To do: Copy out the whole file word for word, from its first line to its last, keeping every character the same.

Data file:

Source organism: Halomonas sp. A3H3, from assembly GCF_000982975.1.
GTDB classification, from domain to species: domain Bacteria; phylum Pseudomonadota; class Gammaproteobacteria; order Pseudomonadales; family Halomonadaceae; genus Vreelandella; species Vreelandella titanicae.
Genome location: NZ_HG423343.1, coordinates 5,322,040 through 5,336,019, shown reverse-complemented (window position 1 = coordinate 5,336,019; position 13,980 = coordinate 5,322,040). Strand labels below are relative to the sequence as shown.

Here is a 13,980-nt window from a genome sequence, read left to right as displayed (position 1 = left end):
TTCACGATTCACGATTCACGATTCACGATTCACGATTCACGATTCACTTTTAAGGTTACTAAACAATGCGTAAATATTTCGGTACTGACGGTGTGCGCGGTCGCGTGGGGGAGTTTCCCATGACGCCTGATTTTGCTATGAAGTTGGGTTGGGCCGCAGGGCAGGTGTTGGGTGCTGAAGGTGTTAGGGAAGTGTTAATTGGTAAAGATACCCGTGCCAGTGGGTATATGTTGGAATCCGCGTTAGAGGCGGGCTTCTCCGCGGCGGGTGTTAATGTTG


Source organism: Halomonas sp. A3H3, from assembly GCF_000982975.1.
GTDB classification, from domain to species: domain Bacteria; phylum Pseudomonadota; class Gammaproteobacteria; order Pseudomonadales; family Halomonadaceae; genus Vreelandella; species Vreelandella titanicae.
Genome location: NZ_HG423343.1, coordinates 5,322,040 through 5,336,019, shown reverse-complemented (window position 1 = coordinate 5,336,019; position 13,980 = coordinate 5,322,040). Strand labels below are relative to the sequence as shown.

Here is a 13,980-nt window from a genome sequence, read left to right as displayed (position 1 = left end):
TTCACGATTCACGATTCACGATTCACGATTCACGATTCACGATTCACTTTTAAGGTTACTAAACAATGCGTAAATATTTCGGTACTGACGGTGTGCGCGGTCGCGTGGGGGAGTTTCCCATGACGCCTGATTTTGCTATGAAGTTGGGTTGGGCCGCAGGGCAGGTGTTGGGTGCTGAAGGTGTTAGGGAAGTGTTAATTGGTAAAGATACCCGTGCCAGTGGGTATATGTTGGAATCCGCGTTAGAGGCGGGCTTCTCCGCGGCGGGTGTTAATGTTG